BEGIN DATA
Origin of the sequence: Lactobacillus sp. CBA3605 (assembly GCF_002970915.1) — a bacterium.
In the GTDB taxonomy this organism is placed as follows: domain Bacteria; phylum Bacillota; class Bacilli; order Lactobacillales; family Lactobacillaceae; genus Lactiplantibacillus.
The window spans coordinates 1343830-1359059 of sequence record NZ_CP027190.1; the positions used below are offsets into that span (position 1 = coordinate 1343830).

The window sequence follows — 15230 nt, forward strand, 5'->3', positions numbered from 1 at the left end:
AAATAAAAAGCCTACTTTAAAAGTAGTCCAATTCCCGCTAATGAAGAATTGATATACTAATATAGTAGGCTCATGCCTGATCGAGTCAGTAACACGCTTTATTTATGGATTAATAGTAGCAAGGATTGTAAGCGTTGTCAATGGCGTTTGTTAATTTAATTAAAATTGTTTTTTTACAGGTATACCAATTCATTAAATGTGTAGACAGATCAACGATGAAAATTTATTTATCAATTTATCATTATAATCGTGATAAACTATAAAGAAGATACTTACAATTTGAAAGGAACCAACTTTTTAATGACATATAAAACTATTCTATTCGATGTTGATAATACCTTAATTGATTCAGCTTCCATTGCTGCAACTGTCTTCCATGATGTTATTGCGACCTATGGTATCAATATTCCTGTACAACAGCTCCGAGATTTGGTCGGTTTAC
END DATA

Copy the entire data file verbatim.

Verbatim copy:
Origin of the sequence: Lactobacillus sp. CBA3605 (assembly GCF_002970915.1) — a bacterium.
In the GTDB taxonomy this organism is placed as follows: domain Bacteria; phylum Bacillota; class Bacilli; order Lactobacillales; family Lactobacillaceae; genus Lactiplantibacillus.
The window spans coordinates 1343830-1359059 of sequence record NZ_CP027190.1; the positions used below are offsets into that span (position 1 = coordinate 1343830).

The window sequence follows — 15230 nt, forward strand, 5'->3', positions numbered from 1 at the left end:
AAATAAAAAGCCTACTTTAAAAGTAGTCCAATTCCCGCTAATGAAGAATTGATATACTAATATAGTAGGCTCATGCCTGATCGAGTCAGTAACACGCTTTATTTATGGATTAATAGTAGCAAGGATTGTAAGCGTTGTCAATGGCGTTTGTTAATTTAATTAAAATTGTTTTTTTACAGGTATACCAATTCATTAAATGTGTAGACAGATCAACGATGAAAATTTATTTATCAATTTATCATTATAATCGTGATAAACTATAAAGAAGATACTTACAATTTGAAAGGAACCAACTTTTTAATGACATATAAAACTATTCTATTCGATGTTGATAATACCTTAATTGATTCAGCTTCCATTGCTGCAACTGTCTTCCATGATGTTATTGCGACCTATGGTATCAATATTCCTGTACAACAGCTCCGAGATTTGGTCGGTTTAC